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KU study finds race, political identities shape our perceptions of Ferguson and other police shootings

Police gather on the street as protesters react after the announcement of the grand jury decision Monday, Nov. 24, 2014, in Ferguson, Mo. A grand jury decided not to indict Ferguson police officer Darren Wilson in the death of Michael Brown, the unarmed, black 18-year-old whose fatal shooting sparked sometimes violent protests.

The way we understand the causes behind reports of police encounters that resulted in the deaths of African-American men, including much-publicized cases in Ferguson and beyond, is inextricably linked to how we each identify racially and politically, according to a recent study by University of Kansas researchers.

The study, published earlier this month in Analyses of Social Issues and Public Policy and co-authored by KU political science professors Don Haider-Markel and Mark Joslyn, found that African Americans, liberals and Democrats generally see fatal police encounters as symptomatic of broader issues in policing.

Their white, conservative and Republican counterparts take a different approach, instead viewing these cases as one-off incidents.

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Don Haider-Markel

“I think when you look at media coverage of events — whether it be from Ferguson (Mo.) or New York or South Carolina or Minnesota — people’s views of those situations, even after watching the same video, seem to be very different,” said Haider-Markel, who is also chairman of KU’s political science department.

“Is it a function of our social and political identities that we view these situations so differently?” he added, referring to the questions his research contemplates, “and if so, is there anything that can change that?”

The difference in how people of differing racial and political identities come to understand fatal encounters between police and unarmed black men wasn’t a huge surprise to Haider-Markel and his colleague. He and Joslyn have been studying the science of attribution — or how we come to understand the causes of certain issues and how we assign blame for these problems — for several years now, as well as research on policing.

But the onslaught of media coverage surrounding such high-profile cases as Michael Brown, Eric Garner, Walter Scott and Freddie Gray, Haider-Markel said, provided a new opportunity to delve a bit deeper into those attribution concepts.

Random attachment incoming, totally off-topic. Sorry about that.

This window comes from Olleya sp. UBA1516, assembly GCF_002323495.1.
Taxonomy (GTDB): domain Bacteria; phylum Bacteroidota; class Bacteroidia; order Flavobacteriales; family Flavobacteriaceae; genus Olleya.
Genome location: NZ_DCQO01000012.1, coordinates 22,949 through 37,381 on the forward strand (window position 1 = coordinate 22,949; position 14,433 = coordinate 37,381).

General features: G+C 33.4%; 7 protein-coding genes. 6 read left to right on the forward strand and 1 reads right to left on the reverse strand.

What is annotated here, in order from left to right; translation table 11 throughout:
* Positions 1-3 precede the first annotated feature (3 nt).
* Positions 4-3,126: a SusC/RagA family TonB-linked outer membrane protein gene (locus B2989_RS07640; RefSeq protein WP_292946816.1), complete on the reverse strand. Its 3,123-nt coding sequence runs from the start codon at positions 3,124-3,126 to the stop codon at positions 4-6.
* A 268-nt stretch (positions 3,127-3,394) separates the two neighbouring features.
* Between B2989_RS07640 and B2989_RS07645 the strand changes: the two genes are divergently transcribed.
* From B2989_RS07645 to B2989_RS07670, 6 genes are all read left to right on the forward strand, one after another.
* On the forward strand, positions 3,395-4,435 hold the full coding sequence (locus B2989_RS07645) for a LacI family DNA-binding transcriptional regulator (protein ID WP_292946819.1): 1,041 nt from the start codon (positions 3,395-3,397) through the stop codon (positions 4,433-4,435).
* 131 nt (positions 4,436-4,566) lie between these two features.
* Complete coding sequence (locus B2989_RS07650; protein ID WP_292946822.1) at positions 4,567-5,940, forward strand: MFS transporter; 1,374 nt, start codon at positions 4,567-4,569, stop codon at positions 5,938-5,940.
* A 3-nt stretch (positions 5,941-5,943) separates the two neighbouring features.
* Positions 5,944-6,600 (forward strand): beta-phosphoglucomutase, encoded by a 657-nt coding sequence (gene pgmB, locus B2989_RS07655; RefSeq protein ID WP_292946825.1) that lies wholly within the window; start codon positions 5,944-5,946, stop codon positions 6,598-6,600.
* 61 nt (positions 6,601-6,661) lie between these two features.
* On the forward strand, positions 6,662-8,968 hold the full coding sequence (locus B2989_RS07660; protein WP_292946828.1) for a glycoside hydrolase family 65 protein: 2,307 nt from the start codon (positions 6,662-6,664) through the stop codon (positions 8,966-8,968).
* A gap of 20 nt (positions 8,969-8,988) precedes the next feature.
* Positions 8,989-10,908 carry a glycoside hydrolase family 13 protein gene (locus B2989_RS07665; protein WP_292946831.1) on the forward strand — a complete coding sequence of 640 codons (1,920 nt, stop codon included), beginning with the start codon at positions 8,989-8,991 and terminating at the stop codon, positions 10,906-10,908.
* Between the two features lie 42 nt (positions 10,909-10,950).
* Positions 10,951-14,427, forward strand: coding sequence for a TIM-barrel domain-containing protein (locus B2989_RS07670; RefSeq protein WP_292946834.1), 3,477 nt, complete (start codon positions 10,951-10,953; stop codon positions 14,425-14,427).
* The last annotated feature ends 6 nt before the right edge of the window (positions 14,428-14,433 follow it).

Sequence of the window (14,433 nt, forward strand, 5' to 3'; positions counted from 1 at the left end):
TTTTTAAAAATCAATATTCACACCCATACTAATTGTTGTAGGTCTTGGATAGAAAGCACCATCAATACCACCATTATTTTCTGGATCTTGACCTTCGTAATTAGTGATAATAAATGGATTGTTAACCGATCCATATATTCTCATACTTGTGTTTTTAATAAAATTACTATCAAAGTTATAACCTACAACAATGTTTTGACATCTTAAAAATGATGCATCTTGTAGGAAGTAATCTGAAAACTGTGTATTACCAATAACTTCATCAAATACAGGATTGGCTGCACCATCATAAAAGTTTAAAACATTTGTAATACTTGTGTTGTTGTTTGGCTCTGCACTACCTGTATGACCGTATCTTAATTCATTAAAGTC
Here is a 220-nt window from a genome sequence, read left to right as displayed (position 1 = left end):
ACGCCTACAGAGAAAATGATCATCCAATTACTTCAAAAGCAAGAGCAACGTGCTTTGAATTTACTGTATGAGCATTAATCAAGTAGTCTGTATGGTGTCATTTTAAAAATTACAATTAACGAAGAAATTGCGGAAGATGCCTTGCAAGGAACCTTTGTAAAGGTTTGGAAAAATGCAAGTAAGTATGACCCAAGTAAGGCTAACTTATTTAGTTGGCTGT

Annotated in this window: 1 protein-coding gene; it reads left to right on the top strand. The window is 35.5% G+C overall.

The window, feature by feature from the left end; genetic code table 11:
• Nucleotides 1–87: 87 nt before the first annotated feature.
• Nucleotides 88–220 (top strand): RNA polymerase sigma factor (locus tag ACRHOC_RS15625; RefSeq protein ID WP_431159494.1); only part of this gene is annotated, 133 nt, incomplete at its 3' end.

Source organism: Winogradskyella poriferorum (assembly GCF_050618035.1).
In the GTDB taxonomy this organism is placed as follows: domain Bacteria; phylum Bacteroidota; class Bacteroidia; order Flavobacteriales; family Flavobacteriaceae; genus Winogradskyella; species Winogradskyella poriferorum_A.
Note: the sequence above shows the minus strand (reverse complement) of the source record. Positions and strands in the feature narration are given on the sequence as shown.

Researchers drew from two national surveys, one conducted by KU and the other by ABC News and the Washington Post. Both asked respondents, through telephone interviews, about use of police force.

There was some evidence that Hispanic respondents were more likely to view police-related deaths in high-profile cases as symptoms of broader policing problems, though less consistently than black respondents did.

Haider-Markel and Joslyn also found that one’s racial identity often has a greater influence in shaping attributions than a person’s politics. Even African-American respondents who identified as politically conservative, for example, were more likely to perceive fatal police encounters as indicative of systemic problems, in comparison with other conservatives.

“We have to understand that social identities are not things that people develop on their own or attach themselves to,” Haider-Markel said.

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Mark Joslyn

Contributed photo from University of Kansas

If there’s anything for citizens to take from such a study, it’s the importance of critical thinking and self-reflection. After all, Haider-Markel points out, if society can’t agree on the root of the problem, agreeing on a solution won’t be easy.

For example, “if I was to say, ‘Well, this looks like an isolated incident — What would it take for me to think it wasn’t an isolated incident?” he suggests. Essentially, think about the kind of evidence you would need to re-examine your initial response. If that evidence existed, would it change your mind?

Another suggestion to come out of KU’s survey is that police departments take a serious look into developing or expanding community policing efforts, especially in black and Hispanic neighborhoods.

Community policing involves interactions between officers and citizens not related to crime or responding to 911 calls. These could include community meetings, school outreach projects or simply any positive interaction with law enforcement — the “way you might run into somebody on the street and have a brief conversation,” for example, Haider-Markel suggests.

“Those brief little interactions where we see each other on the same level and there’s no differential authority being exerted — I think those things will not only improve policing, the way police do their jobs, but also the way citizens view the police,” Haider-Markel said.

“I think some level of empathy from both sides of the issue is really needed,” he said.

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